Making Workers' Compensation Great Again: How will Trump's Presidency Affect the Industry?
Washington, DC (WorkersCompensation.com) - Like the rest of the nation, workers’ compensation experts are wondering how President Trump's campaign promise to make America great again will affect their field and policy.
The first and apparent change will come from stronger immigration policies, according to Joe Paduda, author of Managed Care Matters blog and principal associate of Health Strategy Associates, a national consulting firm based out of New York.
"If Trump follows through on the deportations, what that will do is decrease employment in the construction trades and increase the wages, because these undocumented workers are likely working at wages that are lower than trade unions," Paduda said, adding when wages go up premiums rise.
"The other part is that these new workers coming in will likely be less experienced and therefore their injury rate is going to go up, because they don't just have the same experience," he added.
West Coast attorney Marc Marcus, who has practiced law for four decades throughout the Sacramento area, said President Trump's policies on immigration would have a huge effect in California.
"California has a lot of immigrant workers, documented and otherwise," Marcus told WorkersCompensation.com in an email. He said West Coast employers historically look the other way when hiring undocumented employees. "We have a strong bias in favor of protecting immigrants, even those who are undocumented," he added.
A member of the California Applicant Attorneys Board of Directors and Legislative Committee, Marcus said California currently has a super majority of Democrats in both Houses in Sacramento. "Our state legislature and a Democratic governor has made known it's intention to challenge Trump’s stance on immigration and to protect all working Californians, documented or not," he said of the state that has a ten percent workforce of undocumented employees.
Georgia workers’ compensation attorney Shari Miltiades strongly agrees. She said Georgia, like California, has both undocumented and documented workers who are "treated the same irrespective of their status."
"When a person is injured on the job they are entitled to workers’ compensation benefits whether they are here legally or illegally. There have been efforts over the years to try and remove undocumented workers from eligibility. I can see something like that being more successful under the Trump Administration rather than the Obama Administration," Miltiades said. She said the real question her and colleagues ponder is "how do you prevent employers from hiring undocumented workers in the first place? That's the $64-million-dollar question here."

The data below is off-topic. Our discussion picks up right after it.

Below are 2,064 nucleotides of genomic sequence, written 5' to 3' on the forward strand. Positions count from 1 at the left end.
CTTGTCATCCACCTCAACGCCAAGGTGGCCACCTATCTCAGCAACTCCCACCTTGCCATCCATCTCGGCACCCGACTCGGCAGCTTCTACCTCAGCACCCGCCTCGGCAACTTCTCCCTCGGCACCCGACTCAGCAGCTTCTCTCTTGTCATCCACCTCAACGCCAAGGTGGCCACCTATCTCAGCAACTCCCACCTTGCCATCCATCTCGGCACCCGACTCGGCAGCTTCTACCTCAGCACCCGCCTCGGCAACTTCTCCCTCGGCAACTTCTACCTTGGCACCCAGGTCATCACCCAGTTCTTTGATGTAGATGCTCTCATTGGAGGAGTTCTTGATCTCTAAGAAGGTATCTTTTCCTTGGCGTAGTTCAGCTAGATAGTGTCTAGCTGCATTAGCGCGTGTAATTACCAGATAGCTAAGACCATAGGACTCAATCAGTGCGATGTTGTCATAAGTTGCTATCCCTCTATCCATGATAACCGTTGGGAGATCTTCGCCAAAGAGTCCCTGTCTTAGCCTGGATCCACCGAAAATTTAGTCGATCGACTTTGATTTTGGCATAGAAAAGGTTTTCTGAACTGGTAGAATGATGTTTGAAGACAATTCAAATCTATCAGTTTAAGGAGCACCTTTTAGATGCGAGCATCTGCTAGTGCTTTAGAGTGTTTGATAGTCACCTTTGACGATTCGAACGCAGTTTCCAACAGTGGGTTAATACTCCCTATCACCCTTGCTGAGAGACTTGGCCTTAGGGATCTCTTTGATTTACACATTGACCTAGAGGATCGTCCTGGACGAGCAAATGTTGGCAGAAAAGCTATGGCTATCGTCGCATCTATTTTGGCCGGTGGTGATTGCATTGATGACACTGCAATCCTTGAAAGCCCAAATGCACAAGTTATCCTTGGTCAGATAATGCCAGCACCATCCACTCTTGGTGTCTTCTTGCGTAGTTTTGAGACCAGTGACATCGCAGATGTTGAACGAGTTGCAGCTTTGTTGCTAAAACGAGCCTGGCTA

Miltiades also wonders where seasonal guest workers stand as far as workers’ compensation is concerned. "In Georgia, immigrants are brought in annually to help harvest onions. The onion companies literally take a bus to Mexico, hire a bunch of workers, house them, pay them and clothe them through the harvesting season," she said. "I am curious to see if there are any changes in the guest worker policies that have been going on forever."
Trade wars and the possible repeal of the Affordable Care Act (ACA) will also affect workers’ compensation polices, according to Paduda. "If he (President Trump) does follow through on his campaign promises on trade wars, that is going to hurt manufacturing significantly. Specifically, because manufacturers rely on parts to build cars, computers, televisions and everything. When manufacturers don't have the material they need to build what they are making, then employment decreases," Paduda said.
"When that happens, we ultimately see injury rate increases because people say, 'I may ultimately be laid off so why not file for workers’ compensation on this injury I have been nursing,'" he added. An ACA repeal could also cause serious repercussions to policy, according to Paduda. He said many insured under the ACA have it "through Medicaid, where there are no deductibles or co pays."
"To a worker it doesn't matter if they get it through Medicaid or workers’ compensation as far as a medical perspective," he said. "If ACA goes away, workers comp medical costs are going to spike up again."
Only time will tell exactly how workers’ compensation will change under the Trump Administration. Until then, the only assurance on the insurance is that it will likely change.